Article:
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Los Angeles Times Interview : Dalai Lama : Using Nonviolence Against a Powerful Authoritarian Regime

May 15, 1994|John-Thor Dahlburg | John-Thor Dahlburg is New Delhi bureau chief for The Times

DHARAMSALA, INDIA — On the veranda of his audience hall, in the shadow of the saw-toothed Outer Himalayas, Tibet's "god-king," who lost his kingdom when the Chinese invaded, walks briskly forth to greet his people. More than a hundred visiting Tibetans crowd under the corrugated roof. At the appearance of the Dalai Lama, they bow low, many so in awe they dare not look him in the face. For them, the owl-eyed, bespectacled Buddhist monk with a passion for flowers and mending watches is their nation incarnate.

The Dalai Lama fled into India in 1959, following a failed revolt. Ironically, this apostle of nonviolence escaped the Chinese by grabbing a soldier's coat and rifle to disguise his identity.

Now 58, the spiritual head of Tibetans lives with his exile government in Dharamsala, in India's Himachal Pradesh state. Five years ago, he won the Nobel Peace Prize. He does not hide his regret that his commitment to using peaceful and democratic means to restore Tibet's freedom has not brought Beijing to the bargaining table--despite Deng Xiaoping's assurances, in 1979, that any option short of independence would be considered. They have not even been enticed by the high lama's 1988 proposal that Tibet be a self-governing entity in China, with the Chinese in charge of foreign policy and defense.

Born Lhamo Dhondrub to a peasant woman with 16 children, the Dalai Lama was recognized at age 2 as the reincarnation of his predecessor, the 13th Dalai Lama, and thus an incarnation of Avalokitesvara, the Buddhist Bodhisattva of Compassion. Since 1642, Tibet had been ruled by the Dalai Lama, whose title can be translated as "ocean of wisdom."

On April 28, he met briefly with President Bill Clinton in the office of Vice President Al Gore. The format was designed to minimize offense to China. Nonetheless, Beijing accused Washington of "serious interference" in its internal affairs.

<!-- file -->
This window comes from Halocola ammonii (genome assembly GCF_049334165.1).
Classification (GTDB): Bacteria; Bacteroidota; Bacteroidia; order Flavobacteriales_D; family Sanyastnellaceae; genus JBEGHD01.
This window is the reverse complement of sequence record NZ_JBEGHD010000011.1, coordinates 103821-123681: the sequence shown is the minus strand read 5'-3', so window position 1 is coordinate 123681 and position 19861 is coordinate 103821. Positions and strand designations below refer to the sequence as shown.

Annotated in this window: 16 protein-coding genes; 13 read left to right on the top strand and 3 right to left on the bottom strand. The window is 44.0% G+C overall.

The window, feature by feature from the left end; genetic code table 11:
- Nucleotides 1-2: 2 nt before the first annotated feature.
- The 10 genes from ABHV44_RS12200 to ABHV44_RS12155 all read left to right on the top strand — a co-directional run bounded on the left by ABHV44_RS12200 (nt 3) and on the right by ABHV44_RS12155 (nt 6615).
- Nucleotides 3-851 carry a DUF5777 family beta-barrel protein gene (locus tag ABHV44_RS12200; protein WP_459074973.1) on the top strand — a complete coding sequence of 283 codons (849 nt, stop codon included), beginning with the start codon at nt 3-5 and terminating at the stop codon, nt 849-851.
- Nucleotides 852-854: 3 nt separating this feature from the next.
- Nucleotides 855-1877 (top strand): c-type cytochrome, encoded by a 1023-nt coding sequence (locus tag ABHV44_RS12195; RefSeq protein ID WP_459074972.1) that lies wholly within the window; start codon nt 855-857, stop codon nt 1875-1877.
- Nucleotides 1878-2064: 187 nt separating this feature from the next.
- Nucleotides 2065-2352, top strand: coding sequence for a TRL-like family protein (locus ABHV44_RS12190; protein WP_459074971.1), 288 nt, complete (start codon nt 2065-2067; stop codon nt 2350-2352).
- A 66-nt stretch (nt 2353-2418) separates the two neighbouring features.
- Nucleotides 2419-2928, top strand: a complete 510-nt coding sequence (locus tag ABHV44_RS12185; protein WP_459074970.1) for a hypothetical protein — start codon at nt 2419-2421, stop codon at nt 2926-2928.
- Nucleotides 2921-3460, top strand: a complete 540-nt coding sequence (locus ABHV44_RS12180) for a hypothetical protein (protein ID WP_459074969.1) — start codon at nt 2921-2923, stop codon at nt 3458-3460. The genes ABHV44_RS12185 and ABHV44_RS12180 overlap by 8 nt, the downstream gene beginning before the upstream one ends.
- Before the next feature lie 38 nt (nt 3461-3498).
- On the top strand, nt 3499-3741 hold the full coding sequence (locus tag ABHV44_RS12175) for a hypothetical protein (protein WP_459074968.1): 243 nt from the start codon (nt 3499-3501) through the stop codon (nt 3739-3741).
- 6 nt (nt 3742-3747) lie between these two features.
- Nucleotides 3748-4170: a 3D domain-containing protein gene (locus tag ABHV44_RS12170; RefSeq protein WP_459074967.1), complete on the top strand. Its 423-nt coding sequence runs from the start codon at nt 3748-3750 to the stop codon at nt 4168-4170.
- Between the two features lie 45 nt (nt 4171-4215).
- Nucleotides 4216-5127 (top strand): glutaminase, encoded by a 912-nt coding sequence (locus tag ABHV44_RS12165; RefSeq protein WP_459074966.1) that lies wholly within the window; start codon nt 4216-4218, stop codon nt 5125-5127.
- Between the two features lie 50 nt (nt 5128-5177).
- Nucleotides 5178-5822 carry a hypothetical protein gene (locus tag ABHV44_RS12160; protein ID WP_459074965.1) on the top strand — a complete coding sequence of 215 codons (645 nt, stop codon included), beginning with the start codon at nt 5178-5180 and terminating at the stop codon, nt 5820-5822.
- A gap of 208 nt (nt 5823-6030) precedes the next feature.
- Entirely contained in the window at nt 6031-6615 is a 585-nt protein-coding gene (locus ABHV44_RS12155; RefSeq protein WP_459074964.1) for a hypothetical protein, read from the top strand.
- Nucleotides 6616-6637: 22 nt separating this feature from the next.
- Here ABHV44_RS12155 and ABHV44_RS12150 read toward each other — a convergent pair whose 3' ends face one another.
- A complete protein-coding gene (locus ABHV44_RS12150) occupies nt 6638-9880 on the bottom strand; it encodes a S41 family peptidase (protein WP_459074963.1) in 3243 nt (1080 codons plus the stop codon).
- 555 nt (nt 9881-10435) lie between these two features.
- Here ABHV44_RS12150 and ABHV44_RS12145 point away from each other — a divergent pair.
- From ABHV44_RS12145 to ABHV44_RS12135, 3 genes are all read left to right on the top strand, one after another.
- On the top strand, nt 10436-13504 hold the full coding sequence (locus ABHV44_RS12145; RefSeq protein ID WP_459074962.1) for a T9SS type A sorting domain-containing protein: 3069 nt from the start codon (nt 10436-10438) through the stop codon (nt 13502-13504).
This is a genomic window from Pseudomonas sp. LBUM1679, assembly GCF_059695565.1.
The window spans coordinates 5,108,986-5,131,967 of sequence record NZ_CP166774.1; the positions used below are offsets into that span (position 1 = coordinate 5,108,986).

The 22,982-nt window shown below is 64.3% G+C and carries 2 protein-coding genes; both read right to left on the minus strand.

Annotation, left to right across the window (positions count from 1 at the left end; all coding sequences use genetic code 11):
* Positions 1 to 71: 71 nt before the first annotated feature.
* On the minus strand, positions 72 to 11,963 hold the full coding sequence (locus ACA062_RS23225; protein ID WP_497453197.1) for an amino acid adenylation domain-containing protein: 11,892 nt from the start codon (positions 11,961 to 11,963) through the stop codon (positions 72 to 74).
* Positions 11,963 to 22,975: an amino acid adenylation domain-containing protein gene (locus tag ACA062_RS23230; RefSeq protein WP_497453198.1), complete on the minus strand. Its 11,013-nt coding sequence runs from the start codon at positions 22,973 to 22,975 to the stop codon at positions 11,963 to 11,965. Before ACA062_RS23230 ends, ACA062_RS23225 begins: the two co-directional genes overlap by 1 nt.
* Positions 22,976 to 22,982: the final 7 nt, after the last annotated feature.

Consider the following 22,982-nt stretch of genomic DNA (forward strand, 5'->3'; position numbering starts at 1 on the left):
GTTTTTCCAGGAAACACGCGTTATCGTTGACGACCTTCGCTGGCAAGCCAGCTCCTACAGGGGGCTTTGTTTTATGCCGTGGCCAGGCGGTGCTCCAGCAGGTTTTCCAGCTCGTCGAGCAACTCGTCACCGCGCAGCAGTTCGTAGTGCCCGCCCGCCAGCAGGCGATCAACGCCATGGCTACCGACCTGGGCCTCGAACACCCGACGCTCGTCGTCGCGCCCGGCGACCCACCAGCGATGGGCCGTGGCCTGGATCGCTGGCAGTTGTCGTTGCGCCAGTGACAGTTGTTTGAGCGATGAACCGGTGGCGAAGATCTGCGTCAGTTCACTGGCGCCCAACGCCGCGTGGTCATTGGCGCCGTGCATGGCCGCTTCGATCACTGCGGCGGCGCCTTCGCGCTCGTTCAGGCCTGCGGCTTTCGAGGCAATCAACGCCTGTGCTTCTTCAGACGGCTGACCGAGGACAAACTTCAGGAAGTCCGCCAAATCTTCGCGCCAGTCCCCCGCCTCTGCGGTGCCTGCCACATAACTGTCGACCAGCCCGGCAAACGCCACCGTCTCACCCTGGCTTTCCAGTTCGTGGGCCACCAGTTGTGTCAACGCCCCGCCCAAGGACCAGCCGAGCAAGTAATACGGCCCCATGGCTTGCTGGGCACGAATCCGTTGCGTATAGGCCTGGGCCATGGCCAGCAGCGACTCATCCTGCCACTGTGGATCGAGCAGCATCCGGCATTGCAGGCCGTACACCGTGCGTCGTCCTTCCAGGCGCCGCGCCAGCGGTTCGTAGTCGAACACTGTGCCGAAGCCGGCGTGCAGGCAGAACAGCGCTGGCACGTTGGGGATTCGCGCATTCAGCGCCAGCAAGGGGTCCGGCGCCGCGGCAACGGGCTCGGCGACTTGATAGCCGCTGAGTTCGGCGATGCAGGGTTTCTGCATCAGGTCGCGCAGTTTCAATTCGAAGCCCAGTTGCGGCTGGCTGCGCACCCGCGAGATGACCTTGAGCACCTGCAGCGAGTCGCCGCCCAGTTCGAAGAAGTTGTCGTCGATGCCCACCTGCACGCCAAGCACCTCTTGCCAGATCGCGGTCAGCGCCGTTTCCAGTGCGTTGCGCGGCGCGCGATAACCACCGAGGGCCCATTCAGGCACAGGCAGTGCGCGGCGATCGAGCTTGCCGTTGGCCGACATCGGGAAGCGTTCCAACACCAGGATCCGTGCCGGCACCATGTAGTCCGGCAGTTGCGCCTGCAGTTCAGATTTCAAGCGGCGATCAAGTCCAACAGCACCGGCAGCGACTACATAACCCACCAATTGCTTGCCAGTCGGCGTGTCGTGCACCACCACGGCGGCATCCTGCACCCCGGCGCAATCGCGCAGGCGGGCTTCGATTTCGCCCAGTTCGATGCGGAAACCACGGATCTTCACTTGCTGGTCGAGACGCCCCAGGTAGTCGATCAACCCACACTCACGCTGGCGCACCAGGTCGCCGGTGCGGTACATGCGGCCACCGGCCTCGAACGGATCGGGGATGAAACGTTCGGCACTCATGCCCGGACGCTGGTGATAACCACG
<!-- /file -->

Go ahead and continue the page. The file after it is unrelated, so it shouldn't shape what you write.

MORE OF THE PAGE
Wearing burgundy socks that match his sleeveless monk's robe, the Dalai Lama spoke for nearly an hour in a long, cool room off the porch where he receives delegations. Punctuating his words frequently with his infectious laughter, he talked about policy toward China, Beijing's "Final Solution" for Tibet and his indomitable hopes for the future.

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Question: Last March, in your address marking the 35th anniversary of the Tibetan uprising, you noted with dismay that your offers to talk have failed to elicit any positive reaction from the Chinese. Has your approach been an error?

Answer: I don't consider it a mistake. No. One of the main purposes of my proposal is to start meaningful negotiations with the Chinese government or to bring China to the negotiating table. That, so far, has failed. Another objective is to reduce Chinese-population transfer into Tibet. That also failed.

However, for the past 14 years, my approach has raised more interest on the international level and made it easier for foreign governments to support the Tibet issue. And then, in the eyes of ordinary Chinese people--I mean intellectuals and students--in their eyes, my approach is very reasonable and suitable.

Q: But what can you do now?

A: I'm waiting to see how much effect will be caused by international pressure on the Chinese government. So if, you see, that also fails--doesn't produce a result--then I am going to ask the Tibetan people, outside (Tibet) as well as inside. The people outside I can ask openly in a referendum. Inside, through visitors, we can communicate. I can collect their views.

Now, I would like to give them some few options. One option: My approach for the past 14 years. Another option is what critics say about my approach. They say we should stand firm on independence.

Q: Speaking of choices, the United States has to decide about China's most-favored-nation status by June 3. As you know, last year President Bill Clinton made this renewal conditional on Beijing achieving progress in certain human-rights categories, including safeguarding of Tibet's culture and religion. Do you think the United States should continue MFN for China ?

A: The decision taken by the President last year was perfect. This year, I have no particular suggestion. However, I do feel it is very important to take a decision according to the wishes of the Chinese--those Chinese who are really carrying out the struggle for democracy and freedom.

Q: So Chinese advocates for democracy should decide an issue that also concerns your homeland?

A: I feel the Tibet issue is very much linked with the overall Chinese policy or situation. So long as the hard-line or authoritarian system remains there (in Beijing), frankly speaking, there is not much chance for change.

Q: It has been five years since the suppression of China's "democracy spring." Reports from China now say apathy and the desire to grow rich seem to be replacing political consciousness. Who are you pinning your hopes on?

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